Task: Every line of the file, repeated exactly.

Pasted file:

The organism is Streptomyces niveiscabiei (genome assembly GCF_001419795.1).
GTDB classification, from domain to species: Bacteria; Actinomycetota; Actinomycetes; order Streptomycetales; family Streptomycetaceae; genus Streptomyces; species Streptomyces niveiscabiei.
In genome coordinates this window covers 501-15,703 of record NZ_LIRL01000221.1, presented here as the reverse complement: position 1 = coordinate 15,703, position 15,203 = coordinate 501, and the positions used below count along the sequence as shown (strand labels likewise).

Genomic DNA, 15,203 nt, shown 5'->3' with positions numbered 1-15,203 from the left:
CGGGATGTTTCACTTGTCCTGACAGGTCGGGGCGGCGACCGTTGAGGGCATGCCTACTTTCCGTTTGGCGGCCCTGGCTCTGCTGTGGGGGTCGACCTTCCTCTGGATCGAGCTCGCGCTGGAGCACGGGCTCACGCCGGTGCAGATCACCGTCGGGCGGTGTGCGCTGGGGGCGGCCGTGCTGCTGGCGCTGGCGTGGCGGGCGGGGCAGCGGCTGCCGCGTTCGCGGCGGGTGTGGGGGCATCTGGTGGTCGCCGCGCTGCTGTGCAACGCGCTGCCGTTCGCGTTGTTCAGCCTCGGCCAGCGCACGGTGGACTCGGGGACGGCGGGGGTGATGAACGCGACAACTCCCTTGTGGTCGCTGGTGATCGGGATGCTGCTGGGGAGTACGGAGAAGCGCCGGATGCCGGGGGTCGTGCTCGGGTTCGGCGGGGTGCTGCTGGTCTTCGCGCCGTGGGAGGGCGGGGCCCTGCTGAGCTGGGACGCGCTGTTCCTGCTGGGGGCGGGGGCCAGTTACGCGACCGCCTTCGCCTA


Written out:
The organism is Streptomyces niveiscabiei (genome assembly GCF_001419795.1).
GTDB classification, from domain to species: Bacteria; Actinomycetota; Actinomycetes; order Streptomycetales; family Streptomycetaceae; genus Streptomyces; species Streptomyces niveiscabiei.
In genome coordinates this window covers 501-15,703 of record NZ_LIRL01000221.1, presented here as the reverse complement: position 1 = coordinate 15,703, position 15,203 = coordinate 501, and the positions used below count along the sequence as shown (strand labels likewise).

Genomic DNA, 15,203 nt, shown 5'->3' with positions numbered 1-15,203 from the left:
CGGGATGTTTCACTTGTCCTGACAGGTCGGGGCGGCGACCGTTGAGGGCATGCCTACTTTCCGTTTGGCGGCCCTGGCTCTGCTGTGGGGGTCGACCTTCCTCTGGATCGAGCTCGCGCTGGAGCACGGGCTCACGCCGGTGCAGATCACCGTCGGGCGGTGTGCGCTGGGGGCGGCCGTGCTGCTGGCGCTGGCGTGGCGGGCGGGGCAGCGGCTGCCGCGTTCGCGGCGGGTGTGGGGGCATCTGGTGGTCGCCGCGCTGCTGTGCAACGCGCTGCCGTTCGCGTTGTTCAGCCTCGGCCAGCGCACGGTGGACTCGGGGACGGCGGGGGTGATGAACGCGACAACTCCCTTGTGGTCGCTGGTGATCGGGATGCTGCTGGGGAGTACGGAGAAGCGCCGGATGCCGGGGGTCGTGCTCGGGTTCGGCGGGGTGCTGCTGGTCTTCGCGCCGTGGGAGGGCGGGGCCCTGCTGAGCTGGGACGCGCTGTTCCTGCTGGGGGCGGGGGCCAGTTACGCGACCGCCTTCGCCTA